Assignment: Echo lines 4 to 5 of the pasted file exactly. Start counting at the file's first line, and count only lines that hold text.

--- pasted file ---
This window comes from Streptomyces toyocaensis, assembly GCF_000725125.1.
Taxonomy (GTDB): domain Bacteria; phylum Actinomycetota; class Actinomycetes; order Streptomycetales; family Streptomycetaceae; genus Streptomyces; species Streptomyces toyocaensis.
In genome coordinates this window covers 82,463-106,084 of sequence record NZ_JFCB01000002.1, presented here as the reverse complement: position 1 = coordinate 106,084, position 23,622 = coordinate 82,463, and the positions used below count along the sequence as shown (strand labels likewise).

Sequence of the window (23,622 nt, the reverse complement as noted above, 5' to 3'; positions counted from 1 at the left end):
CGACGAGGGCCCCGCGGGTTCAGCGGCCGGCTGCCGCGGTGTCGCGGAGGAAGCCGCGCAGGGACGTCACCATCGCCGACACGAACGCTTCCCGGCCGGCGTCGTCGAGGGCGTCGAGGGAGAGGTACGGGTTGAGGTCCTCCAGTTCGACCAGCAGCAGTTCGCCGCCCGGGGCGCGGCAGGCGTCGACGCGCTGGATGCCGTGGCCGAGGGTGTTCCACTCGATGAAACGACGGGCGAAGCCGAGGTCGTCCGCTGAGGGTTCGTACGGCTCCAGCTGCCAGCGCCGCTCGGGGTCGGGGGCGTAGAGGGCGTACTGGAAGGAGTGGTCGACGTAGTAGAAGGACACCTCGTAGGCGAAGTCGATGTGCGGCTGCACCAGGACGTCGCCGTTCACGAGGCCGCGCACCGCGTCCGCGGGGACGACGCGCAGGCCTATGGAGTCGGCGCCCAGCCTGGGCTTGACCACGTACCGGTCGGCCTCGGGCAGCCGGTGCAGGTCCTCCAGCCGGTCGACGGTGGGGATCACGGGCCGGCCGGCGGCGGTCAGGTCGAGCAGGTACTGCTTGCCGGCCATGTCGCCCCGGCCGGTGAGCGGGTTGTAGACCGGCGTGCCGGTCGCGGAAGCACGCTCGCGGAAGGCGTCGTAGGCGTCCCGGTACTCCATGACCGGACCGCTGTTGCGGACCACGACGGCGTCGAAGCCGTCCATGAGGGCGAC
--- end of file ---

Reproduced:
Sequence of the window (23,622 nt, the reverse complement as noted above, 5' to 3'; positions counted from 1 at the left end):
CGACGAGGGCCCCGCGGGTTCAGCGGCCGGCTGCCGCGGTGTCGCGGAGGAAGCCGCGCAGGGACGTCACCATCGCCGACACGAACGCTTCCCGGCCGGCGTCGTCGAGGGCGTCGAGGGAGAGGTACGGGTTGAGGTCCTCCAGTTCGACCAGCAGCAGTTCGCCGCCCGGGGCGCGGCAGGCGTCGACGCGCTGGATGCCGTGGCCGAGGGTGTTCCACTCGATGAAACGACGGGCGAAGCCGAGGTCGTCCGCTGAGGGTTCGTACGGCTCCAGCTGCCAGCGCCGCTCGGGGTCGGGGGCGTAGAGGGCGTACTGGAAGGAGTGGTCGACGTAGTAGAAGGACACCTCGTAGGCGAAGTCGATGTGCGGCTGCACCAGGACGTCGCCGTTCACGAGGCCGCGCACCGCGTCCGCGGGGACGACGCGCAGGCCTATGGAGTCGGCGCCCAGCCTGGGCTTGACCACGTACCGGTCGGCCTCGGGCAGCCGGTGCAGGTCCTCCAGCCGGTCGACGGTGGGGATCACGGGCCGGCCGGCGGCGGTCAGGTCGAGCAGGTACTGCTTGCCGGCCATGTCGCCCCGGCCGGTGAGCGGGTTGTAGACCGGCGTGCCGGTCGCGGAAGCACGCTCGCGGAAGGCGTCGTAGGCGTCCCGGTACTCCATGACCGGACCGCTGTTGCGGACCACGACGGCGTCGAAGCCGTCCATGAGGGCGAC